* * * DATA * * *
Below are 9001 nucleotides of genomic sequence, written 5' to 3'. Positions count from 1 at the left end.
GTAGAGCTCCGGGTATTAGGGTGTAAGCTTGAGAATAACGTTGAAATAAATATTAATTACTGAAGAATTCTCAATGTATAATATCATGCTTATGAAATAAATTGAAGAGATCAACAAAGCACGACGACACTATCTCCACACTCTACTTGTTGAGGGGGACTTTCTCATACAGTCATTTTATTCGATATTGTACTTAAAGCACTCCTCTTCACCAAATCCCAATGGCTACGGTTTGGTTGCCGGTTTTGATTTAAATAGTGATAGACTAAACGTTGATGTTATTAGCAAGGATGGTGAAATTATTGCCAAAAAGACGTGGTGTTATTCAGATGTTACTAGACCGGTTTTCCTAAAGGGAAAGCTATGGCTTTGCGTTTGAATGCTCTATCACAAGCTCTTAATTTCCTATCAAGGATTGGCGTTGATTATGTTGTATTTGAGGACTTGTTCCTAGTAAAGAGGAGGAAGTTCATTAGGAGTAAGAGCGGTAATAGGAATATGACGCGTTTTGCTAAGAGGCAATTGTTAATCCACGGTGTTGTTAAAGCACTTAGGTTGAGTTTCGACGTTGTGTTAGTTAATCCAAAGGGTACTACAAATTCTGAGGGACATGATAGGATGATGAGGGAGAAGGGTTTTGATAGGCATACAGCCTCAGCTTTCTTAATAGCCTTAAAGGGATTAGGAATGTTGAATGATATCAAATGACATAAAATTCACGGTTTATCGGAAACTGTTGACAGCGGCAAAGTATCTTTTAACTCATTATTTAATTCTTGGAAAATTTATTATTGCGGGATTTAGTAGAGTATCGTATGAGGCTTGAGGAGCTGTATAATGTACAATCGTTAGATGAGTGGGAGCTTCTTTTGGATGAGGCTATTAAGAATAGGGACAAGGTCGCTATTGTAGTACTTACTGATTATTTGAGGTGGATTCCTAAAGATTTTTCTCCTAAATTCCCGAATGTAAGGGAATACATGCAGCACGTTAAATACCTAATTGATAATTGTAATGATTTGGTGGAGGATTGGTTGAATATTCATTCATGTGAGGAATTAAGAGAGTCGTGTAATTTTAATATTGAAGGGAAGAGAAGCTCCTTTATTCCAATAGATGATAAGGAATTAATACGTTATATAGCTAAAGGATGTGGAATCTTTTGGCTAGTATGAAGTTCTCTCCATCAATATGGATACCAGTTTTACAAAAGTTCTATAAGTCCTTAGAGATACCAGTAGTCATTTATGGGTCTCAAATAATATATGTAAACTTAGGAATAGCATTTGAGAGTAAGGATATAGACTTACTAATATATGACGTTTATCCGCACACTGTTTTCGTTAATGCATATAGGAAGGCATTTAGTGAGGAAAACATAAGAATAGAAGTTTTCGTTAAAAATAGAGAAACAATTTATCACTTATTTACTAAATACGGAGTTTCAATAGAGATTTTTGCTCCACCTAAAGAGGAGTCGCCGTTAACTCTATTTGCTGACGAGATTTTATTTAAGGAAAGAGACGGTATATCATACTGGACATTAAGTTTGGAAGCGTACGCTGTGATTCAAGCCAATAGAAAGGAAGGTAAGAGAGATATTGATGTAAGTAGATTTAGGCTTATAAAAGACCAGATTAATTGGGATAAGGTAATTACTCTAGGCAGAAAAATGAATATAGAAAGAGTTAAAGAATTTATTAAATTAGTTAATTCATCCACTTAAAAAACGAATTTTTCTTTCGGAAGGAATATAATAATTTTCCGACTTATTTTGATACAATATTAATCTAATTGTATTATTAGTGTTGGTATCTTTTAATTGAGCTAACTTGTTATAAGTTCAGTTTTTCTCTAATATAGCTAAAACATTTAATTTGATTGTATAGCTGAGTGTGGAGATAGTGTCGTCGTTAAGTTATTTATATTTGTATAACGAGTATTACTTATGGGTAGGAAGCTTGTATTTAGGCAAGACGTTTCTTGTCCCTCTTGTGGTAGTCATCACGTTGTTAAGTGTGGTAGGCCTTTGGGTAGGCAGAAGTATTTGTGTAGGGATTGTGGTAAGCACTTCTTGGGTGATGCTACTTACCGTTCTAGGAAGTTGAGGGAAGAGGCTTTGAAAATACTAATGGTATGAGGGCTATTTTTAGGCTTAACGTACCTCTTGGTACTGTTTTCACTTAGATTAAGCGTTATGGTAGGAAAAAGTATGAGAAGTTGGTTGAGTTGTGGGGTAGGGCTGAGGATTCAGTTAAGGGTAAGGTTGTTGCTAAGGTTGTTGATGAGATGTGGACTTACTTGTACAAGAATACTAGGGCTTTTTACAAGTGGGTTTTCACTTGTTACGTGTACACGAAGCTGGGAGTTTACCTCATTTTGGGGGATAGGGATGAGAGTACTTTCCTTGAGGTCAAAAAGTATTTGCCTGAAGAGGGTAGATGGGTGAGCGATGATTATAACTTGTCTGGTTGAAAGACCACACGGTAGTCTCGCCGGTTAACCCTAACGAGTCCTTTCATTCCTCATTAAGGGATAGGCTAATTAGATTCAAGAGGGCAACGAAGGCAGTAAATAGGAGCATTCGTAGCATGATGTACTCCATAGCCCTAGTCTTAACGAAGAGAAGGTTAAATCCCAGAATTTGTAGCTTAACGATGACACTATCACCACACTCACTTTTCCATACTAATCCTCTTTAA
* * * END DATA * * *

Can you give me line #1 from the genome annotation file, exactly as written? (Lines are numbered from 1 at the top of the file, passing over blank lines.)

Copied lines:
Below are 9001 nucleotides of genomic sequence, written 5' to 3'. Positions count from 1 at the left end.